A rule to remember is that quality L glass retains significant value however dSLR bodies do not. This is due to the simple fact that the 100-400L was introduced in 1998 and the model has remained the same for over a decade while dSLR bodies are updated every year or two.
To virtually grasp the experience of tracking birds in flight with each lens without going afield with gear in hand, close one eye and follow a bird or fast moving object with a single open eye. Not too hard. This provides a good example of what tracking a bird at 100mm is like before you zoom in with the 100-400L.
Now try again but this time make a dime size circle with your forefinger and thumb and hold over your open eye and follow the bird through the much smaller opening. No longer child’s play and unfortunately it’s even harder when tracking through the lens. This is due to the fact that in the virtual example your eye will always keep the target in focus, however when actually tracking a BIF your subject will blur in and out of focus based on how well you keep the focus points/zones on target. Regarding expectations, aspiring shooters do not keep the focus points or zones on target.
The 400 prime is known to have faster AF (auto focus) compared to the 100-400 so it has a slight advantage with both lenses tracking at 400mm but if you pull back the 100-400 the wider field of view makes it much easier to get back on target, even with slightly slower AF. Again important as you learn the craft, not so much after you gain experience but in the meantime consider that learning should be fun and rewarding.
The 100-400L has 1998 vintage first generation IS (image stabilization) compared to current fourth generation and even Hybrid IS that is now current on new Canon glass. Even so, while the IS on the 100-400 is only marginally effective for pros, it is usually helpful to new shooters. The 400 f/5.6L is sharper, has faster AF, and is lighter, but it lacks the IS feature so it requires a tad more technique to get keepers.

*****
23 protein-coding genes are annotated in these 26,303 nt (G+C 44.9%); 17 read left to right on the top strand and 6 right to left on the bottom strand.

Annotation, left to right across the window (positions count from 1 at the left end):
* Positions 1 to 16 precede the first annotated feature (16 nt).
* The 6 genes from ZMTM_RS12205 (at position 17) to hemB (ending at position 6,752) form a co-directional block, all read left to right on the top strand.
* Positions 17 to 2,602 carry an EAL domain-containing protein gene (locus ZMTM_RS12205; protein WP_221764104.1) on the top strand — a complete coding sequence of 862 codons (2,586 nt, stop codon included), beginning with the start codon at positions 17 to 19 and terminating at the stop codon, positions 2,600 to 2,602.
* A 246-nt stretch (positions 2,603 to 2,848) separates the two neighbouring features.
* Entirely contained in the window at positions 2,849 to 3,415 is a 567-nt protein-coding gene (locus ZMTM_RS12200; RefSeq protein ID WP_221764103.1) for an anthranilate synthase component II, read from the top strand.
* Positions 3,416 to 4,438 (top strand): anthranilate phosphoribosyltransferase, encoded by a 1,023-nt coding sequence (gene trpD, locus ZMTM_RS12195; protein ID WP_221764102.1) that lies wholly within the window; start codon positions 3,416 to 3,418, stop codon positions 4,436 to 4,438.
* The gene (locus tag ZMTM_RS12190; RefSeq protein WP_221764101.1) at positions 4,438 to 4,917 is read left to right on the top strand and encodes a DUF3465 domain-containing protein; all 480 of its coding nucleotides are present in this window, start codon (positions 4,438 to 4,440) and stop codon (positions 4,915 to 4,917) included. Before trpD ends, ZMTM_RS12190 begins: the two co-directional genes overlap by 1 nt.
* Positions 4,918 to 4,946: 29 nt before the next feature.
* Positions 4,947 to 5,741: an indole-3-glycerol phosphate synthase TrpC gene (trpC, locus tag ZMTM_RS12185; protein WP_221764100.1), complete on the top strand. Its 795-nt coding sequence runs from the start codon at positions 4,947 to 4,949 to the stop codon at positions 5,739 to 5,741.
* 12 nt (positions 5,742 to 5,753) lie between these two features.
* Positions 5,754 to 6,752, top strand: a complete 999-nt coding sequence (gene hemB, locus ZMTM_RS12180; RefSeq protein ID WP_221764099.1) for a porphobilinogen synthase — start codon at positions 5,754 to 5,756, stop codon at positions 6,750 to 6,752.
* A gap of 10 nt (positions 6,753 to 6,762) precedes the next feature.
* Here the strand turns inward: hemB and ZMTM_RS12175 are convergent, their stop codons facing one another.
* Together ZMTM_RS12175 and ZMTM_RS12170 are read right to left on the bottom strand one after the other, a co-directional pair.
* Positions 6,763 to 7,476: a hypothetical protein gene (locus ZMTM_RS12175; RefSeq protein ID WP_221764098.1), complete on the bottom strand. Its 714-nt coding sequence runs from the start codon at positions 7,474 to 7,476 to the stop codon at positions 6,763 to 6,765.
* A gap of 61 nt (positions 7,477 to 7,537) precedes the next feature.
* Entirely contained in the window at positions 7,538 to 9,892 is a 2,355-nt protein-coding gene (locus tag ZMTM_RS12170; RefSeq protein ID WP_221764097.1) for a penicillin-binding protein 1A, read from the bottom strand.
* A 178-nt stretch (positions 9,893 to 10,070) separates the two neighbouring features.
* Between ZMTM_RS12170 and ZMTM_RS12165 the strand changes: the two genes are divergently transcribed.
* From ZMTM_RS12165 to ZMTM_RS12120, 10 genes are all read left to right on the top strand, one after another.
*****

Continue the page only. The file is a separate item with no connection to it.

Regarding IS in general; I’ll be the first to tell you that my first piece of L glass in my quiver, and still one of my favorites, was a Canon 80-200 f/2.8L. It’s true that two decades ago when I purchased it IS was yet to be invented so pros made do with solid technique and fast glass. The 400 f/5.6L is not considered fast glass, plus 400mm of reach puts you into the realm where IS really does make a big difference when handholding and shooting static objects such as a perched bird.
Image Stabilization (IS) on the 100-400L will help you especially as a new shooter. I know more than a few shooters that can’t get a clean shot with the 400 f/5.6L prime without a monopod or tripod when shooting static objects in marginal light. Keep that in mind when making your decision if you decide to choose one over the other.
Also consider that the 100-400 MFD (Minimum Focus Distance) is 5.9 feet. The MFD for the 400 f/5.6L is 11.5 feet. Yes those are feet, not inches. Overall the 100-400 is more versatile but with the MFD so far away you will not be using either to capture any close quarter shots. The 100-400 is a better daytime, outdoors action lens in most cases due to zoom range. It allows you to shoot airshows, motorsports, outdoor soccer, and baseball as a few examples. Then again versatility is not always better and primes like the 400 f/5.6L are always sharper than zooms like the 100-400L. Neither lens will perform well when it comes to low light, handheld action shots. If you have a secondary target like children’s sports, the 100-400 may prove to be more versatile. If wildlife is your only target then you’ll initially be happy with either. After you master the craft you may find that you prefer the 400 f/5.6L prime.
Handholding a lens and getting a great shot at 400mm is not a simple task. Handholding and tracking a bird in flight compounds the issue. When you manage a great shot it’s like that rare but perfect 300 yard drive on the links; the thrill of the chase resonates with our spirit.
Geryl Mortensen ©2011 – All Rights Reserved